11 Facts About Antonio Lauro


Antonio Lauro was a Venezuelan musician, considered to be one of the foremost South American composers for the guitar in the 20th century.


Antonio Lauro's father Antonio Lauro Ventura, an Italian immigrant, was a barber who could sing and play the guitar so he taught his son what he could, but died when Antonio was still a child.


From 1933, Antonio Lauro studied with Raul Borges, and was introduced to the classical guitar repertoire.


Antonio Lauro was particularly attracted to the myriad colonial parlour valses venezolanos created in the previous century by accomplished national composers such as Ramon Delgado Palacios.


Antonio Lauro occasionally experimented with modern compositional techniques, but most of his guitar music remains essentially on the Calle Real or "main street," an expression used by musicians of Lauro's generation to refer to a straight and direct route, without distracting harmonic detours.


Antonio Lauro later shrugged off the experience, telling his friends that prison was a normal part of life for the Venezuelan man of his generation.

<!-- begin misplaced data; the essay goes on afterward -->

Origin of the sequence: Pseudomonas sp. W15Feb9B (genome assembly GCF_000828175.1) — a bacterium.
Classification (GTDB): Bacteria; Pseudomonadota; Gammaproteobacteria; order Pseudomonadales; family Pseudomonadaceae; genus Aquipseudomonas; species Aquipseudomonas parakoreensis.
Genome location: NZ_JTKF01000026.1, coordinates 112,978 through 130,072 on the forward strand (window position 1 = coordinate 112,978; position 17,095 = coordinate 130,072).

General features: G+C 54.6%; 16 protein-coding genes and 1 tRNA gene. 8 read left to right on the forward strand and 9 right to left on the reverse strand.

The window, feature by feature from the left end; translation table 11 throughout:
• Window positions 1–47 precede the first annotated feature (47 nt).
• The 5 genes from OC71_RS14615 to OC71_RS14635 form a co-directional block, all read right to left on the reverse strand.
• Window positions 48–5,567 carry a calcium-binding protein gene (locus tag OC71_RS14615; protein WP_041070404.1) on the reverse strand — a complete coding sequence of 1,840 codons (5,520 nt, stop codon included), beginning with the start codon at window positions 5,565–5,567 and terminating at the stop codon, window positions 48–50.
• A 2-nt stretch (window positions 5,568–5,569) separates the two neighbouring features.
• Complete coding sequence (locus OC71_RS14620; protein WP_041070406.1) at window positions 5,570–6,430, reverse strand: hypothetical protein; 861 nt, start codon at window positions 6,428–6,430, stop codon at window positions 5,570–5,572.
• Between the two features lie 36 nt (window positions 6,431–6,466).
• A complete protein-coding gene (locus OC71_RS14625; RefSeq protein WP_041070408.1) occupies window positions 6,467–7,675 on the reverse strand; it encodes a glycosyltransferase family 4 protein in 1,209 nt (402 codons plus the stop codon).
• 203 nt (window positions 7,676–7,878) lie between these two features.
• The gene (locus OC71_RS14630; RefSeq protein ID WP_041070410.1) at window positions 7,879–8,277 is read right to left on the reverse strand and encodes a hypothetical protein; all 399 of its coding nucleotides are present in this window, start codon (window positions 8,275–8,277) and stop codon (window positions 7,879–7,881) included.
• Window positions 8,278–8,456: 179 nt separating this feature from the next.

Antonio Lauro had continued composing even in prison, and after his release immediately returned to performing with a pioneering professional classical guitar trio, the freshly formed Trio Raul Borges.

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Antonio Lauro was appointed professor of guitar at several distinguished schools including the Juan Jose Landaeta Conservatory, and was named president of the Venezuela Symphony Orchestra where he played the horn.


The works of Antonio Lauro have long been very popular with guitarists worldwide, yet there have been few recordings devoted exclusively to him.


John Williams is quoted as having referred to Antonio Lauro as being the "Strauss of the guitar".


Additionally, Antonio Lauro's masterpieces have been the core of studies, workshops and Masters in universities all around the World.